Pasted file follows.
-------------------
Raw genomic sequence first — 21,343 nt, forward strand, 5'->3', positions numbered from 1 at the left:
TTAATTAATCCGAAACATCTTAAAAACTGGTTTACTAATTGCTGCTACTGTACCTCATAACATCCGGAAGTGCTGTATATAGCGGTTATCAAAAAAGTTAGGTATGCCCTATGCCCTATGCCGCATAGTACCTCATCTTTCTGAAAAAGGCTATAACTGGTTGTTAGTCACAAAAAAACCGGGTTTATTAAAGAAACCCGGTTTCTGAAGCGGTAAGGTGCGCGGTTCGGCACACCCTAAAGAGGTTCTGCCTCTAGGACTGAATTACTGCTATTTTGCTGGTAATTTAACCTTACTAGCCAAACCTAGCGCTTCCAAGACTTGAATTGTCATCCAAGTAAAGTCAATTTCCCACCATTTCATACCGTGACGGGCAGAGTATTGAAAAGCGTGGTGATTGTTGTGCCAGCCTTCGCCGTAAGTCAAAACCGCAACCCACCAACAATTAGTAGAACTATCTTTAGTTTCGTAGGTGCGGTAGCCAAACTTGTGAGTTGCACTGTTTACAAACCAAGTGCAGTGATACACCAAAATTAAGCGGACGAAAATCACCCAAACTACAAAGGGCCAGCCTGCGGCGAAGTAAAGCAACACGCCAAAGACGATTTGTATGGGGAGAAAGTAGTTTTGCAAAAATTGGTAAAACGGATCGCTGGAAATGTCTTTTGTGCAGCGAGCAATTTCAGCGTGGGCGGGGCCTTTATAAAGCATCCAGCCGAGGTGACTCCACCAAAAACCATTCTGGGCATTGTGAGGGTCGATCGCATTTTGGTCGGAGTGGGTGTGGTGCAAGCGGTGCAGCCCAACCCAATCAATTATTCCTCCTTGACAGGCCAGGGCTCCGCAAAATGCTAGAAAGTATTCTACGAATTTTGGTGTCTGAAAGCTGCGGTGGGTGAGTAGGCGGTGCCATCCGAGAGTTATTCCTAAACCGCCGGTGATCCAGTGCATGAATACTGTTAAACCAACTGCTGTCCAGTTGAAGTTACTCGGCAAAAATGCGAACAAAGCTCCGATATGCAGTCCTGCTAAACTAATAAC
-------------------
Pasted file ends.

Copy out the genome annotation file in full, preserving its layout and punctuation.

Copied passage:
Raw genomic sequence first — 21,343 nt, forward strand, 5'->3', positions numbered from 1 at the left:
TTAATTAATCCGAAACATCTTAAAAACTGGTTTACTAATTGCTGCTACTGTACCTCATAACATCCGGAAGTGCTGTATATAGCGGTTATCAAAAAAGTTAGGTATGCCCTATGCCCTATGCCGCATAGTACCTCATCTTTCTGAAAAAGGCTATAACTGGTTGTTAGTCACAAAAAAACCGGGTTTATTAAAGAAACCCGGTTTCTGAAGCGGTAAGGTGCGCGGTTCGGCACACCCTAAAGAGGTTCTGCCTCTAGGACTGAATTACTGCTATTTTGCTGGTAATTTAACCTTACTAGCCAAACCTAGCGCTTCCAAGACTTGAATTGTCATCCAAGTAAAGTCAATTTCCCACCATTTCATACCGTGACGGGCAGAGTATTGAAAAGCGTGGTGATTGTTGTGCCAGCCTTCGCCGTAAGTCAAAACCGCAACCCACCAACAATTAGTAGAACTATCTTTAGTTTCGTAGGTGCGGTAGCCAAACTTGTGAGTTGCACTGTTTACAAACCAAGTGCAGTGATACACCAAAATTAAGCGGACGAAAATCACCCAAACTACAAAGGGCCAGCCTGCGGCGAAGTAAAGCAACACGCCAAAGACGATTTGTATGGGGAGAAAGTAGTTTTGCAAAAATTGGTAAAACGGATCGCTGGAAATGTCTTTTGTGCAGCGAGCAATTTCAGCGTGGGCGGGGCCTTTATAAAGCATCCAGCCGAGGTGACTCCACCAAAAACCATTCTGGGCATTGTGAGGGTCGATCGCATTTTGGTCGGAGTGGGTGTGGTGCAAGCGGTGCAGCCCAACCCAATCAATTATTCCTCCTTGACAGGCCAGGGCTCCGCAAAATGCTAGAAAGTATTCTACGAATTTTGGTGTCTGAAAGCTGCGGTGGGTGAGTAGGCGGTGCCATCCGAGAGTTATTCCTAAACCGCCGGTGATCCAGTGCATGAATACTGTTAAACCAACTGCTGTCCAGTTGAAGTTACTCGGCAAAAATGCGAACAAAGCTCCGATATGCAGTCCTGCTAAACTAATAAC